Subsequently, the Government passed further Orders amending Regulation 17(D). It was specified that all application forms were to go through the JDE or DIOS depending on whether the selection was for the post of Headmaster of the institution or for a teacher respectively. It was further provided that the agency would conduct a written test, or a screening test, constituting 90 marks of the evaluation while the interview process would be worth 10 percent of the selection process.
Challenging this amendment, the petitioners contend that vesting power of appointment in hands of an 'unidentified' or 'undefined' Private Recruitment Agency to conduct 90% of the recruitment process while granting the management committee liberty to be involved with regard to only 10% of the assessment encroaches upon the right to management available to minority institutions under Art. 30 of the Constitution.
"The minority institutions by way of this amendment have been deprived of their fundamental right to select and appoint teachers of its choice. The state government, by vesting the power of selection in the hands of an unidentified private agency, has not only violated the rights of the minority institutions guaranteed under Article 30, but has arbitrarily empowered a private agency the authority to conduct the screening test/ written test having a decisive weightage of 90% marks", argues the petitioner Committee.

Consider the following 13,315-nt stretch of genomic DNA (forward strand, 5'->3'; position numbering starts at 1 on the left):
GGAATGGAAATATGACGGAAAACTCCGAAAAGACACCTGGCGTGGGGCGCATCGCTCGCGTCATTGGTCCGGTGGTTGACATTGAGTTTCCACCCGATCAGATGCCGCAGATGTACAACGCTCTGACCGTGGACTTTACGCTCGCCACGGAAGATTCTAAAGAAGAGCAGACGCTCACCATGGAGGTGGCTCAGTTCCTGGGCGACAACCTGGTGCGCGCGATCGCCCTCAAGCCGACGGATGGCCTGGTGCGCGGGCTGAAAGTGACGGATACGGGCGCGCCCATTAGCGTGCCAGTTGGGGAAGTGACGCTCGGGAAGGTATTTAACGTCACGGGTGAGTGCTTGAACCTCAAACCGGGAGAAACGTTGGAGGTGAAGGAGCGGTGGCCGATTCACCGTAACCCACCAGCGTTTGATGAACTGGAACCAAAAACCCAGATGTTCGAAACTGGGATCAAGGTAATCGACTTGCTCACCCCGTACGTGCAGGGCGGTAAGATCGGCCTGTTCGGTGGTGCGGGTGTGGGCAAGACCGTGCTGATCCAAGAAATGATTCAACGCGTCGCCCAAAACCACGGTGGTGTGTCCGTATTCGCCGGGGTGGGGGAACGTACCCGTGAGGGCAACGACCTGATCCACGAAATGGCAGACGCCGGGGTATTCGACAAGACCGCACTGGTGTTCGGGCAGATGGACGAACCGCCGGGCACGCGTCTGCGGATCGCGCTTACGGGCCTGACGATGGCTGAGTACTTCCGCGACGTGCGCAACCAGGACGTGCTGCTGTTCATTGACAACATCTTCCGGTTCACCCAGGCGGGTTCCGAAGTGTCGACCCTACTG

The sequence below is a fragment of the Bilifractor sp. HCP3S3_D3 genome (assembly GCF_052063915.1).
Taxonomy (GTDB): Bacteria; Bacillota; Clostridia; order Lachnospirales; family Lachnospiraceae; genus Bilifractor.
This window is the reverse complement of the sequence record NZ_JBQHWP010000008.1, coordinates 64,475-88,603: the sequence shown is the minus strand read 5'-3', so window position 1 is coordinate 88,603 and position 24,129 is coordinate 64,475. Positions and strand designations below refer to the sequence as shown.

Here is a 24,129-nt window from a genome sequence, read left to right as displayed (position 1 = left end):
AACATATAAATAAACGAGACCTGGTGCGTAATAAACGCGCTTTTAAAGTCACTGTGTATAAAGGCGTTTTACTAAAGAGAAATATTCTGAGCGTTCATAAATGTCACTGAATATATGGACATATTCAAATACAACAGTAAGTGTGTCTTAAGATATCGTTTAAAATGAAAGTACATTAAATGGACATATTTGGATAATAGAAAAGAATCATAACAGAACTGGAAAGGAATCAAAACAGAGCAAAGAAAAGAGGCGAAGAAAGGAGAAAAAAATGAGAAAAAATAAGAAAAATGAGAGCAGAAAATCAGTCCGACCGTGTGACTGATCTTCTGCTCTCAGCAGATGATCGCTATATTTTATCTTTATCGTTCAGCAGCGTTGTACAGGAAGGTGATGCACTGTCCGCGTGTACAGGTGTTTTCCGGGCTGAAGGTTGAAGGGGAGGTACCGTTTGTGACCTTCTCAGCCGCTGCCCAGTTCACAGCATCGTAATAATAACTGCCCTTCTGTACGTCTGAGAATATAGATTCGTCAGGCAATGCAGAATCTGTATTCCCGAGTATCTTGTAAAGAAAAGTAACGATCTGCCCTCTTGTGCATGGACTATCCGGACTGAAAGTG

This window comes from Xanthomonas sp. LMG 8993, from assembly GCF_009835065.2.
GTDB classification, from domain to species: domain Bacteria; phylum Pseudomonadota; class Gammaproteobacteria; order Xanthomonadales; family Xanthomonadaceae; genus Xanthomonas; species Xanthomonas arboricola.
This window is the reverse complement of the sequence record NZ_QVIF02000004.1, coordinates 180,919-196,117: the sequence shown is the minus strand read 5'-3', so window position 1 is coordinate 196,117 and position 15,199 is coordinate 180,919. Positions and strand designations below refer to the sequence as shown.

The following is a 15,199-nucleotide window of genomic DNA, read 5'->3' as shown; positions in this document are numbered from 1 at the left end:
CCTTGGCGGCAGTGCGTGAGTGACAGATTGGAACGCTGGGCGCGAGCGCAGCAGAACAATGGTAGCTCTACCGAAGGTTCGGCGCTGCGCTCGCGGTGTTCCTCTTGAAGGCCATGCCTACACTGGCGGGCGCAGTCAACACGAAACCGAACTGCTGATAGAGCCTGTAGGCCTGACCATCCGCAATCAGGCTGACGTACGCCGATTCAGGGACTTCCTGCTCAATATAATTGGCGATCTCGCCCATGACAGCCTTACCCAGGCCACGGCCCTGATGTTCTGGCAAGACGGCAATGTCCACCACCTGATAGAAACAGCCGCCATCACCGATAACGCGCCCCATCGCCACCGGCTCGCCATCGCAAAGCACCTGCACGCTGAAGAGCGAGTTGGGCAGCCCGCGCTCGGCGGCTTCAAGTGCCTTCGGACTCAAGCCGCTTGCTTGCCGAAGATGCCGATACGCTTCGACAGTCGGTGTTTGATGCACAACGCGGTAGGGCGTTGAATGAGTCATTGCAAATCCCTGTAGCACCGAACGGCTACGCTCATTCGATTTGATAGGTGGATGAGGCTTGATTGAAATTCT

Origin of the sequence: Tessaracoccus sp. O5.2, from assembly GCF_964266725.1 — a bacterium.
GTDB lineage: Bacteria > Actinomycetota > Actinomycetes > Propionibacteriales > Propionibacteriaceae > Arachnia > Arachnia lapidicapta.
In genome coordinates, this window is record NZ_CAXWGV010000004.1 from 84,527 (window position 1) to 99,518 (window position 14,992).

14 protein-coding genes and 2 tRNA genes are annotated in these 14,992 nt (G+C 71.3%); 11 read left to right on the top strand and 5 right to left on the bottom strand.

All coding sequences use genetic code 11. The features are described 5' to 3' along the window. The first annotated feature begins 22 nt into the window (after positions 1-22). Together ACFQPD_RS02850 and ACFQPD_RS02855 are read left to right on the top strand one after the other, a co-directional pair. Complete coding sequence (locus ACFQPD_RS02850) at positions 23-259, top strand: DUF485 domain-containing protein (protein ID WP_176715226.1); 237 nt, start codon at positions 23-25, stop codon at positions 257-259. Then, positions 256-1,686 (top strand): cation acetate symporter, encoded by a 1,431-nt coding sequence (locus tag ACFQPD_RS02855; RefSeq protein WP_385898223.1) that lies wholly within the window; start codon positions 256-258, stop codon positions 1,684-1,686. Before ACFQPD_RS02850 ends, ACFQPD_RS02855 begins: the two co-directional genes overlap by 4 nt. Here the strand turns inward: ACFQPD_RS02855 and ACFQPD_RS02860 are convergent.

It is further claimed that the process prescribed is vague and does nothing to help improve the quality of education available to students.
"This arrangement of delegating a major decisive part of the recruitment process to an undefined private agency, it is submitted, not only takes away the entire right of establishment and management under Art. 30 of the Constitution but the vagueness in the entire process defeats the purported purpose of improvement in education or of improving the quality of education in the interest of students due to the sheer lack of any procedure or modalities guiding such undefined private recruitment agency.
The Government Order has therefore affected their right of establishment and administration of Minority Institutions, therefore amendment of Regulation 17 to this extent is ultra vires of Article 30 and 29 of the Constitution as well as Section 16-FF of the Act 1921."
-reads the petition